Joomla! 3.0, Accessibility and semantics

For many years I talked at conferences about accessibility, but lately it seemed to be unnecessary. The community has moved a great deal forward in terms of accessibility and people have increasingly had an open ear on accessibility issues. However, I am concerned that accessibility is now receiving less attention.

What were the reasons for the turn-around?

  • Is it the awesome new features in HTML5 which make people forget about accessibility, although HTML5 also has plenty of really good accessibility features?
  • Could it be that in education the importance of accessibility is not communicated?
  • Are the international web standards too complicated to understand or too detailed to be considered?
  • Are there no project managers left who can put the increasing number of pieces together in complex processes that belong to a project?
  • Are there economic reasons for neglecting accessibility requirements?

Perhaps each plays a partial role, and perhaps it doesn't matter too much what the real reason is. Joomla! has great potential and we must not lose the opportunity. Let us take accessibility back into focus when developing. There are several aspects to be considered. Let us look at a few.

  • No unnecessary layout tables
  • Separating content and presentation (layout and formating with CSS)
  • Semantic and logical structures
  • Careful coloring
  • Consideration of minimal contrast ratios
  • Variable font sizes
  • Fluid or elastic layouts
  • No images of text
  • No transparent backgrounds for images
  • Making sure that navigational elements are perceivable
  • Making sure events are not mouse-triggered, but can be triggered also with a keyboard
  • Highlighting focus (keyboard)
  • And so on

From my point of view the major flaw in the new layouts is currently the semantics.

What are semantics?

Semantics is a linguistic term and describes the relationship between characters and their meaning. Semantics become important on web sites when users are to find, combine or exchange information in an easy manner. This elementary requirement doesn't even put users with disabilities the main focus.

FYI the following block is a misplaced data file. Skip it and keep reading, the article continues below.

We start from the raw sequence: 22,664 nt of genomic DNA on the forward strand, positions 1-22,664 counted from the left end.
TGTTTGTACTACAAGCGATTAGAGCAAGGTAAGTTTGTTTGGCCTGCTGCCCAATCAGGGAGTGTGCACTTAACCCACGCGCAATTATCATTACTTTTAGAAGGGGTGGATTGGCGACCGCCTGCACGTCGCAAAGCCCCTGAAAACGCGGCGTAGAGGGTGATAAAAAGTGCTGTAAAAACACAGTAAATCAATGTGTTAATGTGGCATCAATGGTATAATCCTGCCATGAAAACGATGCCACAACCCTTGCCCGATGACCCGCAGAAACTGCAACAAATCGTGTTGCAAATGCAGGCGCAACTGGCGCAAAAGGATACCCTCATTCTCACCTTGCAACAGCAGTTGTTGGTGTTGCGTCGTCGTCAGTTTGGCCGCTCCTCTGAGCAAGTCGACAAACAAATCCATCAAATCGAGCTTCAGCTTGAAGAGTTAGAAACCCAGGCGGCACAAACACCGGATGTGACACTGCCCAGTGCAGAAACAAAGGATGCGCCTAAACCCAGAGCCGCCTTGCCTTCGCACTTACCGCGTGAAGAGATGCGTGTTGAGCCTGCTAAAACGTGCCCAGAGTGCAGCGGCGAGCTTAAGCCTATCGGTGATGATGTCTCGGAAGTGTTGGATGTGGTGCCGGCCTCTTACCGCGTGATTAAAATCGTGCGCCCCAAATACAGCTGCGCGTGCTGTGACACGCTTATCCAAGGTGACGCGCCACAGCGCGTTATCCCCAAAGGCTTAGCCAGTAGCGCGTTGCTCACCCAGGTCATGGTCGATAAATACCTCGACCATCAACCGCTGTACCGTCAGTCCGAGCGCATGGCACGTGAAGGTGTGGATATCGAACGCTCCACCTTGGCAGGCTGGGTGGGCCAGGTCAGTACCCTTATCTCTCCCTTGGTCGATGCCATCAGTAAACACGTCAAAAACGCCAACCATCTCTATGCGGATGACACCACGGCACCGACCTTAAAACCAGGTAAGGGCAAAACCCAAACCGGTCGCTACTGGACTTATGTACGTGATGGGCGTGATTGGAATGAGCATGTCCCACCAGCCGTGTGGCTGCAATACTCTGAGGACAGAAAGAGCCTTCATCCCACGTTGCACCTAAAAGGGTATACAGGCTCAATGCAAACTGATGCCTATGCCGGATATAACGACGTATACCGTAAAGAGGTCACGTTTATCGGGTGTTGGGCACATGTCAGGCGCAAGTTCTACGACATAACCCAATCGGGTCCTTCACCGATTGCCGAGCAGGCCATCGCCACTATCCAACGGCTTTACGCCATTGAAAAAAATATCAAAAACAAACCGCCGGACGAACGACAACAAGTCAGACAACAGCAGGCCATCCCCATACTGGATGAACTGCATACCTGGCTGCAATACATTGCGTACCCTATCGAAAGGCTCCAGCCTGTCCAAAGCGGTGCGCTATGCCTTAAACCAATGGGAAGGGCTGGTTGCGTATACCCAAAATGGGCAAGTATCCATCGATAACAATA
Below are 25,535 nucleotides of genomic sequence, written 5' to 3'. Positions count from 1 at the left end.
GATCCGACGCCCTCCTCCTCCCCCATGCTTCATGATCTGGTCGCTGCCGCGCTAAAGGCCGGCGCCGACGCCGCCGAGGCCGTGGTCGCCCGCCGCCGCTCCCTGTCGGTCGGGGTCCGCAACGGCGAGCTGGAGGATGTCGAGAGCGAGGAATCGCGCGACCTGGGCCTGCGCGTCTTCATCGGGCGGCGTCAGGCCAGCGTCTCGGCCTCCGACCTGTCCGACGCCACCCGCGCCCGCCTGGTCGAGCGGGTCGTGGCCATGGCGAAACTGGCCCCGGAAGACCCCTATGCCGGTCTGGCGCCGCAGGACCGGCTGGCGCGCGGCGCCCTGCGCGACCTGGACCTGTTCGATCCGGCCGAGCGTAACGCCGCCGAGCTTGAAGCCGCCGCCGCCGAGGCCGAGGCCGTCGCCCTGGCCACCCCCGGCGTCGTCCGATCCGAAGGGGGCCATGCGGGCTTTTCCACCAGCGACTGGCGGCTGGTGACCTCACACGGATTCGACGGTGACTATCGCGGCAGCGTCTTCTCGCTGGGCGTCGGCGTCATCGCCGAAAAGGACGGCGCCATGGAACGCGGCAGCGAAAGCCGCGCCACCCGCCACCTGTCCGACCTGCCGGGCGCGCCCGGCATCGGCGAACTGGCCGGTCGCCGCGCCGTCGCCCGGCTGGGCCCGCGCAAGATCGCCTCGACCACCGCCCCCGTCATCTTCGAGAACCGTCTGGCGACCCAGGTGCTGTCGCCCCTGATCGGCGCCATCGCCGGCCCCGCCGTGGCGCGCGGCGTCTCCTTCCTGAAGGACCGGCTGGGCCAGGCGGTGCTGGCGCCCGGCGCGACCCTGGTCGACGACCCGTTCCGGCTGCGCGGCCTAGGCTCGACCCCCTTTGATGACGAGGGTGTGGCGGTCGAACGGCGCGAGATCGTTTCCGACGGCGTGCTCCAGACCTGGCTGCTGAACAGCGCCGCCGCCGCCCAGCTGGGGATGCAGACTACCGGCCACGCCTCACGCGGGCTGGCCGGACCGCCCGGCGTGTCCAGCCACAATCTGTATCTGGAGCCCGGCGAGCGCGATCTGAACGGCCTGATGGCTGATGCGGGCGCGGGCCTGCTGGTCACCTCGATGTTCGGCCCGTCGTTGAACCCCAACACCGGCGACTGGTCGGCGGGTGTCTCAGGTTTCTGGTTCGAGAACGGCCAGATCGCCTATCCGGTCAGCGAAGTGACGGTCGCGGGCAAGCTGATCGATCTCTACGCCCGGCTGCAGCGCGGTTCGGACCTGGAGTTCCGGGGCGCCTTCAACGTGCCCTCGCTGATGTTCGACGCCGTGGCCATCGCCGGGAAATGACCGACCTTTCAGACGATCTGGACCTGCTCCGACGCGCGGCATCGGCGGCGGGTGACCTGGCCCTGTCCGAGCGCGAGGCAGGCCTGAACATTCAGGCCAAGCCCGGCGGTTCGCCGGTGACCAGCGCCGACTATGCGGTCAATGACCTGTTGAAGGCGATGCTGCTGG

Semantics is about giving documents a methodology to enable all user agents to deliver a logical and readable page, so that user agents and users can work efficiently. Browsers, search engines or other tools (e.g. transformation tools) as well as human beings can work better with semantic pages. Of course, a semantic page is also the basis for an accessible page, but it is definitely not limited to that.Creating a meaningful and logical structure is not always easy - it depends a lot on the content or the project.

When creating Joomla! Templates or dealing with frontend results we are not bound to a fixed structure! We must offer a structure that is flexible and reacts to user requirements. Putting it to a point: We do not know what content structure the user is going to require, we do not know how many columns are needed in a layout and we do not know where a certain module is going to be positioned. That is not an easy job.

HTML5 has simplified this process by giving us elements which we didn't have before. We can improve the Joomla! Frontend to perfection. We have a deadline for Joomla! 3.0 in the near future. In Joomla 3 so far the main design focus has been on developing better ways for extension developers to interact with the core of Joomla in a seamless way. This is important work for everyone. However it is also important that this build on but not replace the tremendous work that Joomla 2.5 did in terms of web standards, accessibility and semantics.

I hope we are able to discuss and implement accessibility and a meaningful semantic structure.

I opened a thread in the UX forum http://ux.joomla.org/forum/Accessibility/1051-Joomla-Accessibity-and-Semantics#1051

Kommentare 1

  1. 1 Best of luck!

    geschrieben von Jan Eric Hellbusch

    Hopefully Joomla! will get back on track. The current development seems to throw Joomla! back 10 years as far as semantics is concerned.

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